Church, 27-30, 38, 39-40, 41-42 Civil Code: and gender, 19-20, 43; family in, 43; and primogenitur, 43; women in, 19-20, 45, 62. See also Law Cixous, Helene, 14-15, 41 Class, 23-24; and church in Le Rouge et le noir, 29; and the family, ...
Author: Muhammad Hasan IbrahimPublish On: 2014-01-06
Speculative Theories of Gender . . . . . . . . 14 III. The Nature and Function of Gender . . . . . . . 24 IV. On the Origin of Gender . . . . . . . . . . . 30 V. Gender Assignment in Native and Borrowed Words . . 51 VI.
IsobelGrundy andSusan Wiseman (1992), 55–69; Catherine Gallagher,“Embracing the Absolute: The Politics ofthe Female Subject in SeventeenthCentury England,” Genders 1 (1988):24–29; theessays in Mary Astell: Reason, Gender, Faith,eds.
Author: Anthony Pollock
Category: Literary Criticism
Challenging the longstanding interpretation of the early English public sphere as polite, inclusive, and egalitarian this book re-interprets key texts by representative male authors from the period—Addison, Steele, Shaftesbury, and Richardson—as reactionary responses to the widely-consumed and surprisingly subversive work of women writers such as Mary Astell, Delarivier Manley, and Eliza Haywood, whose political and journalistic texts have up until now received little scholarly consideration. By analyzing a wide range of materials produced between the 1690s to the 1750s, Pollock exposes a literary marketplace characterized less by cool rational discourse and genial consensus than by vehement contestation and struggles for cultural authority, particularly in debates concerning the proper extent of women’s participation in English public life. Utilizing innovative methods of research and analysis the book reveals that even at its moment of inception, there was an immanent critique of the early liberal public sphere being articulated by women writers who were keenly aware of the hierarchies and techniques of exclusion that contradicted their culture’s oft-repeated appeals to the principles of equality and universality.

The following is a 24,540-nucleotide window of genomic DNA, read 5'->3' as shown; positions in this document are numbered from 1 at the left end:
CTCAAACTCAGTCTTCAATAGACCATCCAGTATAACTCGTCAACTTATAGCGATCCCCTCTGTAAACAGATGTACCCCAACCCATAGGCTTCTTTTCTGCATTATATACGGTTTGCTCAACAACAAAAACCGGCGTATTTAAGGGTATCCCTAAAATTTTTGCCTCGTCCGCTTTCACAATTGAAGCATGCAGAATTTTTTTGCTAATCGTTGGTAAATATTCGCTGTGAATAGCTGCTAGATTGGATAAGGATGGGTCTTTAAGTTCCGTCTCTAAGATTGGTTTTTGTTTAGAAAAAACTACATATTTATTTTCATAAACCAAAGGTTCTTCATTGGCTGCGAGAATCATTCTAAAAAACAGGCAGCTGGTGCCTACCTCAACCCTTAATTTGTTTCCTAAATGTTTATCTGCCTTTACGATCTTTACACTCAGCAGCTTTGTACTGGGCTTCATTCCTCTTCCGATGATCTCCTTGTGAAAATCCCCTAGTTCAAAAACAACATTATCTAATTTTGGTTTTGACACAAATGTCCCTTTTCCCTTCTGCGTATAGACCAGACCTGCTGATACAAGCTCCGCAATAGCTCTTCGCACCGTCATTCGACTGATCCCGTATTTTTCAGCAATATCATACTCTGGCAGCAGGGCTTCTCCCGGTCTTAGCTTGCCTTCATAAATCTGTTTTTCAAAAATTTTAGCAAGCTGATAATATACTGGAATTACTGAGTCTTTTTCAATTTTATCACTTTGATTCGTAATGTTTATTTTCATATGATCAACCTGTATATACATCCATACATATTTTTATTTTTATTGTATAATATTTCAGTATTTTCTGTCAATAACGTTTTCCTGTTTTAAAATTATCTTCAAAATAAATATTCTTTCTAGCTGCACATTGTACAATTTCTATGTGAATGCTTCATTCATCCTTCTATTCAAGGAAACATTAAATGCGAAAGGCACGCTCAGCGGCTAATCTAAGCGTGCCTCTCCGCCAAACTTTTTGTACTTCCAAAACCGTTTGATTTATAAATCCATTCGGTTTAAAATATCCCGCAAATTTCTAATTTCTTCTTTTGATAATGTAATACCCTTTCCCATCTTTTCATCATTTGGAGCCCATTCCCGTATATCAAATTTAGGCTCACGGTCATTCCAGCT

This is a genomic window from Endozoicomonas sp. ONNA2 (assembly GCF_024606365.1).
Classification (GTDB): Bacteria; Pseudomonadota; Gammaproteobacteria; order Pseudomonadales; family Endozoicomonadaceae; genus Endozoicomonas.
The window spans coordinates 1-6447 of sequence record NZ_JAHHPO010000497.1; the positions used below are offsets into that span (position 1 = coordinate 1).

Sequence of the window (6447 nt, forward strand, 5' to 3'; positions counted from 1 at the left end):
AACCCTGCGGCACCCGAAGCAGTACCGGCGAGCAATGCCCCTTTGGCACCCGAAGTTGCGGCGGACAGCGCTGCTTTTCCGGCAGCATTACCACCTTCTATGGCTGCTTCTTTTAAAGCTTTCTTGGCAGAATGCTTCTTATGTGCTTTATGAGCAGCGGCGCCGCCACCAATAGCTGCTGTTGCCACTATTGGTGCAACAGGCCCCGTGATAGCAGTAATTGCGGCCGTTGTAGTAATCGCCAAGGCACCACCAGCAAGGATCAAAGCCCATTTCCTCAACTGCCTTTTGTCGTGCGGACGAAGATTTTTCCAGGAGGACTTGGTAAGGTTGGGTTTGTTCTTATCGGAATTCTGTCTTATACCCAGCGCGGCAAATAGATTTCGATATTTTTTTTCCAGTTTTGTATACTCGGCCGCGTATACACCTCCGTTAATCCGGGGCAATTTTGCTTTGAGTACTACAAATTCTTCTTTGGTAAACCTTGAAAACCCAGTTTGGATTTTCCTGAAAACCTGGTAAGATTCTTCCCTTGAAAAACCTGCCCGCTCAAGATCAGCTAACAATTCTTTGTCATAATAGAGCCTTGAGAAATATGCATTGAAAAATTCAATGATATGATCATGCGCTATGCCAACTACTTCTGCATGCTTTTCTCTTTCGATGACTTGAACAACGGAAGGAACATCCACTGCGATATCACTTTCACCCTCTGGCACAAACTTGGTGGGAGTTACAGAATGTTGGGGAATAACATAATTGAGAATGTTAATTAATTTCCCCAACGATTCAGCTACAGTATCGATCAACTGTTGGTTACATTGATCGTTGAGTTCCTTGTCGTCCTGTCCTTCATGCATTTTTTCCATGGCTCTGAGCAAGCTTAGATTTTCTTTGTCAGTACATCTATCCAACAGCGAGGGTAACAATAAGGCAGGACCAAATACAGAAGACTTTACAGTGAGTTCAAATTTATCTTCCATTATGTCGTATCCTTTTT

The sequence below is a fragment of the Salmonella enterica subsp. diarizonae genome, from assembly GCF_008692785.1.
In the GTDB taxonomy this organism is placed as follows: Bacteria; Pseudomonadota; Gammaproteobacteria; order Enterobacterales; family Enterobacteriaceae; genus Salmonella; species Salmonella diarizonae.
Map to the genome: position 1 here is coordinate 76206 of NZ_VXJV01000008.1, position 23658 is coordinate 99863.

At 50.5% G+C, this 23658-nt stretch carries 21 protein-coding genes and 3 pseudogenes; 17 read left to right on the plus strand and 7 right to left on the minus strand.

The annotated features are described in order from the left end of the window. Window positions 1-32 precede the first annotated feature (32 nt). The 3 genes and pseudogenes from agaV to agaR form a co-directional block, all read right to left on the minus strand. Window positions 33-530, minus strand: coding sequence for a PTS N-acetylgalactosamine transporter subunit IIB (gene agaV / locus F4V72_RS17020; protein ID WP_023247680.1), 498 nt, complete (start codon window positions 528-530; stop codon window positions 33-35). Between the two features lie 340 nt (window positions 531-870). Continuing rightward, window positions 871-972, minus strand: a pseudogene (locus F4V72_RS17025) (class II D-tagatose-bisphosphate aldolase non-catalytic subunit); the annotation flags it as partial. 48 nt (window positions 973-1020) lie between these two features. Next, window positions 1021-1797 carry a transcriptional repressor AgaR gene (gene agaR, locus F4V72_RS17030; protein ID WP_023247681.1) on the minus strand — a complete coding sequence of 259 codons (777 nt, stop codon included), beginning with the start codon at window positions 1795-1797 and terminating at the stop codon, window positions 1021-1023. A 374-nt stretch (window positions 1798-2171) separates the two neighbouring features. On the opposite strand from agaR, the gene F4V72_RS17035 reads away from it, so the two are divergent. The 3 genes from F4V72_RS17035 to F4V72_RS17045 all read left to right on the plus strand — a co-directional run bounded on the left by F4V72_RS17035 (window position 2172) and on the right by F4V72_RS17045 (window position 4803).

Convention to Eliminate All Forms of Discrimination against Women, 21 corporate capitalism: corporatized development and, 37–38, 62, 110, 205–6; criticism of, 10; ethics and, 24, 26–27; feminization and racialization of, 39, 208; ...
Author: Kathryn Moeller
Publisher: Univ of California Press
Category: Social Science
Introduction : corporatized development -- The Girl Effect as apparatus -- The historical rise of the girl effect -- The spectacle of empowering girls and women -- Searching for third world potential -- Proving the girl effect -- Negotiating corporatized development -- Conclusion : accelerating and freeing the girl effect
... 40 one-child policy, 55–56 oppression, ranking, 132,141–46 ordinary worldlings, 6, 89,98 Orgyan Chokyi, 33–34 outsider-analyst role, x, xii pain Buddhist view of 15 from gender issues, 8, 24, 41 infants, 61 social injustice and, 14, ...
Author: Rita M. Gross
Publisher: Shambhala Publications
A bold and provocative work from the late preeminent feminist scholar, which challenges men and women alike to free themselves from attachment to gender. At the heart of Buddhism is the notion of egolessness—“forgetting the self”—as the path to awakening. In fact, attachment to views of any kind only leads to more suffering for ourselves and others. And what has a greater hold on people’s imaginations or limits them more, asks Rita Gross, than ideas about biological sex and what she calls “the prison of gender roles”? Yet if clinging to gender identity does, indeed, create obstacles for us, why does the prison of gender roles remain so inescapable? Gross uses the lenses of Buddhist philosophy to deconstruct the powerful concept of gender and its impact on our lives. In revealing the inadequacies involved in clinging to gender identity, she illuminates the suffering that results from clinging to any kind of identity at all.
Gender and Food: A Critical Look at the Food System synthesizes existing theoretical and empirical research on food, gender, and intersectionality to offer students and scholars a framework from which to understand how gender is central to the production, distribution, and consumption of food.